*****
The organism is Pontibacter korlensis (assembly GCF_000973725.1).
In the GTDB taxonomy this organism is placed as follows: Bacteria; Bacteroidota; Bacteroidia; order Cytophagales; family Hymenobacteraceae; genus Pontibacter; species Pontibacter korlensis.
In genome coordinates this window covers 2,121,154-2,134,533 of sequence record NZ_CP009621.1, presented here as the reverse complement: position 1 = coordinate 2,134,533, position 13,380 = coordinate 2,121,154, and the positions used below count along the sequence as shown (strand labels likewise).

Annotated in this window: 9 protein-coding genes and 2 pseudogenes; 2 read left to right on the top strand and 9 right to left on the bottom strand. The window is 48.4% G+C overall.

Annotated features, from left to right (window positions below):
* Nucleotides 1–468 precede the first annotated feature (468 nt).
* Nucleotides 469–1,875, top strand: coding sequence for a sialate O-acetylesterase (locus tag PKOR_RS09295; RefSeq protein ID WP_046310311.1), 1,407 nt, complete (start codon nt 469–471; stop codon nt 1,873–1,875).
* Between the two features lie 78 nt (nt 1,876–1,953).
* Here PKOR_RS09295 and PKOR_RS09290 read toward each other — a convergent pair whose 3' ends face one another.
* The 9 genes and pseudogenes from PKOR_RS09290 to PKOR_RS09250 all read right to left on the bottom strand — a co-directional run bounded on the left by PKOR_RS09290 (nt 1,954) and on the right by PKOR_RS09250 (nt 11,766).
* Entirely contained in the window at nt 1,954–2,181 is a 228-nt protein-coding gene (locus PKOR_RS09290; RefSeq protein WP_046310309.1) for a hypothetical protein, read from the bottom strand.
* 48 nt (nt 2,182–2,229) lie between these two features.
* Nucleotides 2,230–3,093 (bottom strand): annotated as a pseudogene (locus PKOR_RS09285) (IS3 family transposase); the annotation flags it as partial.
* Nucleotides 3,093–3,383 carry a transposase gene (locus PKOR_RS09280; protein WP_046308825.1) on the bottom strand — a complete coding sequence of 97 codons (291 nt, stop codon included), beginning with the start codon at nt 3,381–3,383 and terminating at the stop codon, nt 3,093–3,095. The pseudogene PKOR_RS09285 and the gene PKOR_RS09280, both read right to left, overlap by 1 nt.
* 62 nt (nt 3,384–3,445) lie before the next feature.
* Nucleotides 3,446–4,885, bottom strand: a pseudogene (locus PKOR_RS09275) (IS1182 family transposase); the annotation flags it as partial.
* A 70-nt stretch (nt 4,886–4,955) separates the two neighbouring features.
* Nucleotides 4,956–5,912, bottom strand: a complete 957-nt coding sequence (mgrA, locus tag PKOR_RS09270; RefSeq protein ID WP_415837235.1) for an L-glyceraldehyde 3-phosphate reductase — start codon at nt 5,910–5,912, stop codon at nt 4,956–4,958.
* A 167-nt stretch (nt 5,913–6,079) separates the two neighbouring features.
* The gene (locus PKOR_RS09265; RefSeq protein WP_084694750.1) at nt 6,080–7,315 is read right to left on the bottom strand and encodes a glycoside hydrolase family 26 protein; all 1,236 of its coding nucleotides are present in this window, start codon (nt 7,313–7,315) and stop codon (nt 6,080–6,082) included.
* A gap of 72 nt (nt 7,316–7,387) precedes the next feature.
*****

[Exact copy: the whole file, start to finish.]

The organism is Pontibacter korlensis (assembly GCF_000973725.1).
In the GTDB taxonomy this organism is placed as follows: Bacteria; Bacteroidota; Bacteroidia; order Cytophagales; family Hymenobacteraceae; genus Pontibacter; species Pontibacter korlensis.
In genome coordinates this window covers 2,121,154-2,134,533 of sequence record NZ_CP009621.1, presented here as the reverse complement: position 1 = coordinate 2,134,533, position 13,380 = coordinate 2,121,154, and the positions used below count along the sequence as shown (strand labels likewise).

Annotated in this window: 9 protein-coding genes and 2 pseudogenes; 2 read left to right on the top strand and 9 right to left on the bottom strand. The window is 48.4% G+C overall.

Annotated features, from left to right (window positions below):
* Nucleotides 1–468 precede the first annotated feature (468 nt).
* Nucleotides 469–1,875, top strand: coding sequence for a sialate O-acetylesterase (locus tag PKOR_RS09295; RefSeq protein ID WP_046310311.1), 1,407 nt, complete (start codon nt 469–471; stop codon nt 1,873–1,875).
* Between the two features lie 78 nt (nt 1,876–1,953).
* Here PKOR_RS09295 and PKOR_RS09290 read toward each other — a convergent pair whose 3' ends face one another.
* The 9 genes and pseudogenes from PKOR_RS09290 to PKOR_RS09250 all read right to left on the bottom strand — a co-directional run bounded on the left by PKOR_RS09290 (nt 1,954) and on the right by PKOR_RS09250 (nt 11,766).
* Entirely contained in the window at nt 1,954–2,181 is a 228-nt protein-coding gene (locus PKOR_RS09290; RefSeq protein WP_046310309.1) for a hypothetical protein, read from the bottom strand.
* 48 nt (nt 2,182–2,229) lie between these two features.
* Nucleotides 2,230–3,093 (bottom strand): annotated as a pseudogene (locus PKOR_RS09285) (IS3 family transposase); the annotation flags it as partial.
* Nucleotides 3,093–3,383 carry a transposase gene (locus PKOR_RS09280; protein WP_046308825.1) on the bottom strand — a complete coding sequence of 97 codons (291 nt, stop codon included), beginning with the start codon at nt 3,381–3,383 and terminating at the stop codon, nt 3,093–3,095. The pseudogene PKOR_RS09285 and the gene PKOR_RS09280, both read right to left, overlap by 1 nt.
* 62 nt (nt 3,384–3,445) lie before the next feature.
* Nucleotides 3,446–4,885, bottom strand: a pseudogene (locus PKOR_RS09275) (IS1182 family transposase); the annotation flags it as partial.
* A 70-nt stretch (nt 4,886–4,955) separates the two neighbouring features.
* Nucleotides 4,956–5,912, bottom strand: a complete 957-nt coding sequence (mgrA, locus tag PKOR_RS09270; RefSeq protein ID WP_415837235.1) for an L-glyceraldehyde 3-phosphate reductase — start codon at nt 5,910–5,912, stop codon at nt 4,956–4,958.
* A 167-nt stretch (nt 5,913–6,079) separates the two neighbouring features.
* The gene (locus PKOR_RS09265; RefSeq protein WP_084694750.1) at nt 6,080–7,315 is read right to left on the bottom strand and encodes a glycoside hydrolase family 26 protein; all 1,236 of its coding nucleotides are present in this window, start codon (nt 7,313–7,315) and stop codon (nt 6,080–6,082) included.
* A gap of 72 nt (nt 7,316–7,387) precedes the next feature.